The Karavan Magazine on World Literature, Swedish, interviews the President of the Ghana Association of Writers (GAW), Francis Gbormittah
How has your writing/the writing of GAW’s members/the GAW activities been influenced by the corona pandemic?
Since Ghana reported its first case of the corona virus in March 2020, a lot of businesses in the country have taken a nose dive while others have seen a rise. A report by Dcode’s Economic and Financial Consulting (https://dcodeefc.com/infographics) shows that potential losers of money during this period are construction and real estate, financial services, education amongst others. Oil and gas, E-Commerce, ICT and medical and security services were listed amongst the potential winners. GAW has members from the different backgrounds listed above who write as a hobby. Therefore, with the corona virus affecting their primary source of income, the motivation to write has been affected, as their primary concern is now to find alternative sources of income. However, for other members, the lock down and slow movement of things as a result of the virus has accorded them the chance to finish manuscripts and clear up work they had to do for the association. The role of writers includes documentation of occurrences. Therefore, for some, the corona virus and the issues surrounding it has provided them with inspiration for writing and this is a positive influence because documentation is key in the policy making processes and also, the virus has exposed some defects in Ghana’s health, education, transport and sports sectors, for example. In sum, the corona pandemic has influenced members of the Ghana Writers Association positively and negatively.
How has the period affected the literary scene in your country or the place where you work from?
During the three week lock down in Ghana as a result of the corona pandemic and thereafter, the reading culture of Ghanaians improved. Although there are no studies to prove this assertion, this deduction is being made from the social media discussions that went on about what books people were reading, how they had not read in a while amongst others and this improvement was good for the literary scene as a whole. It proves that the culture of reading is not dead. Although the association has some books on sale, most of the books that were purchased during the period were not from the association’s office because it was closed.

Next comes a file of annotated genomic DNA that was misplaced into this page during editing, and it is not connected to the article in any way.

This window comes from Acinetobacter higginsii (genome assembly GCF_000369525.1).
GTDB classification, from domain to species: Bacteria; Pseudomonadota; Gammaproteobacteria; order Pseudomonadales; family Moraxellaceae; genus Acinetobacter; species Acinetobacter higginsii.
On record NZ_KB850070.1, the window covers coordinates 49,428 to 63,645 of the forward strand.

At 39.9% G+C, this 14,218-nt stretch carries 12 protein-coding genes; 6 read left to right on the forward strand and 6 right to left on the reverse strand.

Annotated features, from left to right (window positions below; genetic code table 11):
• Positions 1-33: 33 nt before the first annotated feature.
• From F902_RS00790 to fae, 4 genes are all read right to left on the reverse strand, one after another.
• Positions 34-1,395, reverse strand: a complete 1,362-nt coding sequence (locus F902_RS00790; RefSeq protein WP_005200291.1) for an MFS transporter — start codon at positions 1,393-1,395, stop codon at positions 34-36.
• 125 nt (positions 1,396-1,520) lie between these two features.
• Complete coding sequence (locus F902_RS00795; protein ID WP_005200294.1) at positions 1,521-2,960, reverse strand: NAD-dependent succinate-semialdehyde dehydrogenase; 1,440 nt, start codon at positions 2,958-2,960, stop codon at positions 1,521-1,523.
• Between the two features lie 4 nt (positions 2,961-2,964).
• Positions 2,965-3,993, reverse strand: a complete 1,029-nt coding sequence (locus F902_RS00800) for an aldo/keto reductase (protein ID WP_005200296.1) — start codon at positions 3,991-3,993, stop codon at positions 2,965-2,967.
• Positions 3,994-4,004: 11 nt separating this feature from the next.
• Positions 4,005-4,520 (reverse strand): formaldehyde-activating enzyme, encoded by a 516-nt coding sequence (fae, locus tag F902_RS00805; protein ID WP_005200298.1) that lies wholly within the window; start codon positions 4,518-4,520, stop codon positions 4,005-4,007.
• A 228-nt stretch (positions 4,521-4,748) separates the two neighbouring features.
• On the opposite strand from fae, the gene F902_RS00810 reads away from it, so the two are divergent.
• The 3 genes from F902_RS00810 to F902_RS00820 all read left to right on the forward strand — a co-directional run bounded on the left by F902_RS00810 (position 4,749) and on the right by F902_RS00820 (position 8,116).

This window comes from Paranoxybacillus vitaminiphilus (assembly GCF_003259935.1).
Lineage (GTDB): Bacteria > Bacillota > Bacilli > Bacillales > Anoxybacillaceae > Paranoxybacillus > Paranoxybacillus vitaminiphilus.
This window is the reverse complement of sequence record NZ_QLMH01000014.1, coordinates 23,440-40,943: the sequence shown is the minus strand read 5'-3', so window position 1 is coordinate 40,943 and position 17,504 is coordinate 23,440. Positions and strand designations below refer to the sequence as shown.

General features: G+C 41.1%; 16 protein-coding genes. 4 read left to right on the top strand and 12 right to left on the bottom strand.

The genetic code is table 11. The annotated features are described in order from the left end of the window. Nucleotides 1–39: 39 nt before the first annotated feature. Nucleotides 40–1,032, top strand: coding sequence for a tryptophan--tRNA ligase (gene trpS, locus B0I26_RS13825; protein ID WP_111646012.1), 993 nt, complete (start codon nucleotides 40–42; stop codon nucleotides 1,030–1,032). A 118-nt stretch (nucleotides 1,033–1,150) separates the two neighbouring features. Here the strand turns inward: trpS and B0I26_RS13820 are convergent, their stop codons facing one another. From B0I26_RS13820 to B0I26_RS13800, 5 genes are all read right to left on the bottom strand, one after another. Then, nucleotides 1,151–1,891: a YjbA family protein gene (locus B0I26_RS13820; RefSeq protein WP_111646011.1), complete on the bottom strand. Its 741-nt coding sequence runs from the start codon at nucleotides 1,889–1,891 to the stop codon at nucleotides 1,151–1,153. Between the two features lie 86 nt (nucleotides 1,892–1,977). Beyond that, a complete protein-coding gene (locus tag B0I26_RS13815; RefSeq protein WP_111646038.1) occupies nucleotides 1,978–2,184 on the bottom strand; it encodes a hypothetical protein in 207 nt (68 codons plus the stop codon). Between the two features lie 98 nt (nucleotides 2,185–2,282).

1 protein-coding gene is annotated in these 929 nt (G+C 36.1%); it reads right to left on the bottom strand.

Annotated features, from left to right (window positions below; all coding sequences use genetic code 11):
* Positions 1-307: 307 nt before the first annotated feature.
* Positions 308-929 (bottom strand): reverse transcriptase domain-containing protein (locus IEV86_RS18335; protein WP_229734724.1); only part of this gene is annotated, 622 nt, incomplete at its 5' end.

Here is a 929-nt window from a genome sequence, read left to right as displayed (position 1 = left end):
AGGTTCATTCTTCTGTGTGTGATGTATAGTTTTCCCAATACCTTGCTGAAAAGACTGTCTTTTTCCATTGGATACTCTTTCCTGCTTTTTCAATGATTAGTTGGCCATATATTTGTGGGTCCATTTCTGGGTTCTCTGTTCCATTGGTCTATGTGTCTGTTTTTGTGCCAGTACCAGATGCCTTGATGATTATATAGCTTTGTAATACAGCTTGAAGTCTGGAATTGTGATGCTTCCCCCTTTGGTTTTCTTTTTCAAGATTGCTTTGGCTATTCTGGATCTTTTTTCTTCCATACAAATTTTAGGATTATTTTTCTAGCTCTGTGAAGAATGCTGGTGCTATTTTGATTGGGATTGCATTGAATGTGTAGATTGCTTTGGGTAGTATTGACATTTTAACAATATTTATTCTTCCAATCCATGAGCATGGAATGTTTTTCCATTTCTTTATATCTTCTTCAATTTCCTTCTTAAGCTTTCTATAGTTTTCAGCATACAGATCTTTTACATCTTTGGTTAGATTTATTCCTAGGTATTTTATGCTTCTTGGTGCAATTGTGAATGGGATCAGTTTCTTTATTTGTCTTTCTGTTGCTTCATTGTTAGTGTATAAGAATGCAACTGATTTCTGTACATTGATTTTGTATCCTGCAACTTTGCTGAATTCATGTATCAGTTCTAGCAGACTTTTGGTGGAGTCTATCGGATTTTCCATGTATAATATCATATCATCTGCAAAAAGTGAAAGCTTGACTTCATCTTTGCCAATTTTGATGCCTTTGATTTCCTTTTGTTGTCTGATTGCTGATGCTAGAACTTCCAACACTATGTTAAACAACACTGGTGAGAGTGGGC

Most purchases were e-copies and even hardcopies were purchased remotely and delivered by courier services. The association has plans of incorporating technology into the literary scene and these plans had to be halted with the coming of the pandemic.
Also, prior to the corona pandemic, the Ghana Association of Writers met at a designated venue about twice in a month. Virtual meetings were not part of the association’s activities so the association could not meet as often as it did before in order to observe the COVID-19 social protocols. The place where we work from-administratively and for functions, has been closed down for a while.
How do you look upon the future- what do you think will happen in the world of literature and publishing?
From the observations made by the association, it is safe to say that people still value the place of literature in their personal development and so the future is promising. There are writers churning out literary pieces very often in Ghana and so more publishing houses are being opened. Majority of the new writers are quite young so the probability of them writing a good number of pieces in their life time is high. If the quality is as good as the volumes they are likely to produce, then the future is truly bright. Both worlds will therefore have to inculcate modern techniques and tools in the process of producing, marketing and selling of their pieces in order for it to reach the target market successfully.